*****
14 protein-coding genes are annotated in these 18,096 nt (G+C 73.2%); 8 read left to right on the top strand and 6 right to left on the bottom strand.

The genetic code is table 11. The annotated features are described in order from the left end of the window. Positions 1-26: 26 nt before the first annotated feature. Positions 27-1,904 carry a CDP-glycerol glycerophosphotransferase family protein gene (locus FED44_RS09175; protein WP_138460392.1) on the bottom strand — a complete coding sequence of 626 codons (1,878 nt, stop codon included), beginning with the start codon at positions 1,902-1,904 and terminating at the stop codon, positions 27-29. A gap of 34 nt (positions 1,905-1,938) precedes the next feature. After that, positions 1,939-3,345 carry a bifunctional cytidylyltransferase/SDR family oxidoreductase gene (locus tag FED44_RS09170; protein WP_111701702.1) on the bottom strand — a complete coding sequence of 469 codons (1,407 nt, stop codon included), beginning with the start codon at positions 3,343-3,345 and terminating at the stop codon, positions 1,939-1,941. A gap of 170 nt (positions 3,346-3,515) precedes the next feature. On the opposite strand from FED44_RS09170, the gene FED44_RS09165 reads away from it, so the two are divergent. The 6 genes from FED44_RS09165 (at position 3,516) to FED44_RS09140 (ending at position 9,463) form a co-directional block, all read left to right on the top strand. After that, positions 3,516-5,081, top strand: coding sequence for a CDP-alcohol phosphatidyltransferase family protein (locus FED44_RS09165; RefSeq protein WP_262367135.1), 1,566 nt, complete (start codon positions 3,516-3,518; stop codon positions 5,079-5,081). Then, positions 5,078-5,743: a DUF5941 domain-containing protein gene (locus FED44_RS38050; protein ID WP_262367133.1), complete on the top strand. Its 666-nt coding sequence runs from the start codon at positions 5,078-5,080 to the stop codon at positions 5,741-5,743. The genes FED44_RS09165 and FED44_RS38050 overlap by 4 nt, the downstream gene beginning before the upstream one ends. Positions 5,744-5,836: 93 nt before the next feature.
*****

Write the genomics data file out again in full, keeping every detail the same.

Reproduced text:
14 protein-coding genes are annotated in these 18,096 nt (G+C 73.2%); 8 read left to right on the top strand and 6 right to left on the bottom strand.

The genetic code is table 11. The annotated features are described in order from the left end of the window. Positions 1-26: 26 nt before the first annotated feature. Positions 27-1,904 carry a CDP-glycerol glycerophosphotransferase family protein gene (locus FED44_RS09175; protein WP_138460392.1) on the bottom strand — a complete coding sequence of 626 codons (1,878 nt, stop codon included), beginning with the start codon at positions 1,902-1,904 and terminating at the stop codon, positions 27-29. A gap of 34 nt (positions 1,905-1,938) precedes the next feature. After that, positions 1,939-3,345 carry a bifunctional cytidylyltransferase/SDR family oxidoreductase gene (locus tag FED44_RS09170; protein WP_111701702.1) on the bottom strand — a complete coding sequence of 469 codons (1,407 nt, stop codon included), beginning with the start codon at positions 3,343-3,345 and terminating at the stop codon, positions 1,939-1,941. A gap of 170 nt (positions 3,346-3,515) precedes the next feature. On the opposite strand from FED44_RS09170, the gene FED44_RS09165 reads away from it, so the two are divergent. The 6 genes from FED44_RS09165 (at position 3,516) to FED44_RS09140 (ending at position 9,463) form a co-directional block, all read left to right on the top strand. After that, positions 3,516-5,081, top strand: coding sequence for a CDP-alcohol phosphatidyltransferase family protein (locus FED44_RS09165; RefSeq protein WP_262367135.1), 1,566 nt, complete (start codon positions 3,516-3,518; stop codon positions 5,079-5,081). Then, positions 5,078-5,743: a DUF5941 domain-containing protein gene (locus FED44_RS38050; protein ID WP_262367133.1), complete on the top strand. Its 666-nt coding sequence runs from the start codon at positions 5,078-5,080 to the stop codon at positions 5,741-5,743. The genes FED44_RS09165 and FED44_RS38050 overlap by 4 nt, the downstream gene beginning before the upstream one ends. Positions 5,744-5,836: 93 nt before the next feature.